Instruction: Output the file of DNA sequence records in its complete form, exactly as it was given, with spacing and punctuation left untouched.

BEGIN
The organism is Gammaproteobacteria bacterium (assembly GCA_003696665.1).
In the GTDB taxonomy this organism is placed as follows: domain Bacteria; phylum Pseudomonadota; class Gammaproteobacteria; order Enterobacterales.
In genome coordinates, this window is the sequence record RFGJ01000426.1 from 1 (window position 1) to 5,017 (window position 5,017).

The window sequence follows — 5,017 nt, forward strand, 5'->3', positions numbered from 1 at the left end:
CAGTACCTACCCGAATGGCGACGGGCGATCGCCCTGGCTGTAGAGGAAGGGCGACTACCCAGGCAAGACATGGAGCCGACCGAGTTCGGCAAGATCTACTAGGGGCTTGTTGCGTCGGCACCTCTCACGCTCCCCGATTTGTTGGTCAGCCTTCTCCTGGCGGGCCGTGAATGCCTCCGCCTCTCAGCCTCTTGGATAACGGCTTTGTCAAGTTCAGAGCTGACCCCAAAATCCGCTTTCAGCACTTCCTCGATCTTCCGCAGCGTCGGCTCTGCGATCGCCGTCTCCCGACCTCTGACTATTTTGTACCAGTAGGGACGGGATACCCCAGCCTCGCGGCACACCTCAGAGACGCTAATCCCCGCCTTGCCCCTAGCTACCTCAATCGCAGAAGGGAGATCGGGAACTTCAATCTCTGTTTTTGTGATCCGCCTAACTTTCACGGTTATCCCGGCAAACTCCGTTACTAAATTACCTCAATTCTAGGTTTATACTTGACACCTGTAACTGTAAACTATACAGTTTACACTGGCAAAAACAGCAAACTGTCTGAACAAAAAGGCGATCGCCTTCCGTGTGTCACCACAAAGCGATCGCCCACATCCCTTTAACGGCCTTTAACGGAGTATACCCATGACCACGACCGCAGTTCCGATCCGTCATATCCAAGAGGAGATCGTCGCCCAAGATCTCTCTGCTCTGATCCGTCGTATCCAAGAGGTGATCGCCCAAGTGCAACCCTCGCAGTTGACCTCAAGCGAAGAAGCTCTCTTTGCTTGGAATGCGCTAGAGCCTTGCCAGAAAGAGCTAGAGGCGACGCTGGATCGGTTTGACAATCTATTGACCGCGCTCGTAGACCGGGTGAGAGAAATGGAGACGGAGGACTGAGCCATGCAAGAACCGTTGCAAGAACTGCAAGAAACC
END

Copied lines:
The organism is Gammaproteobacteria bacterium (assembly GCA_003696665.1).
In the GTDB taxonomy this organism is placed as follows: domain Bacteria; phylum Pseudomonadota; class Gammaproteobacteria; order Enterobacterales.
In genome coordinates, this window is the sequence record RFGJ01000426.1 from 1 (window position 1) to 5,017 (window position 5,017).

The window sequence follows — 5,017 nt, forward strand, 5'->3', positions numbered from 1 at the left end:
CAGTACCTACCCGAATGGCGACGGGCGATCGCCCTGGCTGTAGAGGAAGGGCGACTACCCAGGCAAGACATGGAGCCGACCGAGTTCGGCAAGATCTACTAGGGGCTTGTTGCGTCGGCACCTCTCACGCTCCCCGATTTGTTGGTCAGCCTTCTCCTGGCGGGCCGTGAATGCCTCCGCCTCTCAGCCTCTTGGATAACGGCTTTGTCAAGTTCAGAGCTGACCCCAAAATCCGCTTTCAGCACTTCCTCGATCTTCCGCAGCGTCGGCTCTGCGATCGCCGTCTCCCGACCTCTGACTATTTTGTACCAGTAGGGACGGGATACCCCAGCCTCGCGGCACACCTCAGAGACGCTAATCCCCGCCTTGCCCCTAGCTACCTCAATCGCAGAAGGGAGATCGGGAACTTCAATCTCTGTTTTTGTGATCCGCCTAACTTTCACGGTTATCCCGGCAAACTCCGTTACTAAATTACCTCAATTCTAGGTTTATACTTGACACCTGTAACTGTAAACTATACAGTTTACACTGGCAAAAACAGCAAACTGTCTGAACAAAAAGGCGATCGCCTTCCGTGTGTCACCACAAAGCGATCGCCCACATCCCTTTAACGGCCTTTAACGGAGTATACCCATGACCACGACCGCAGTTCCGATCCGTCATATCCAAGAGGAGATCGTCGCCCAAGATCTCTCTGCTCTGATCCGTCGTATCCAAGAGGTGATCGCCCAAGTGCAACCCTCGCAGTTGACCTCAAGCGAAGAAGCTCTCTTTGCTTGGAATGCGCTAGAGCCTTGCCAGAAAGAGCTAGAGGCGACGCTGGATCGGTTTGACAATCTATTGACCGCGCTCGTAGACCGGGTGAGAGAAATGGAGACGGAGGACTGAGCCATGCAAGAACCGTTGCAAGAACTGCAAGAAACC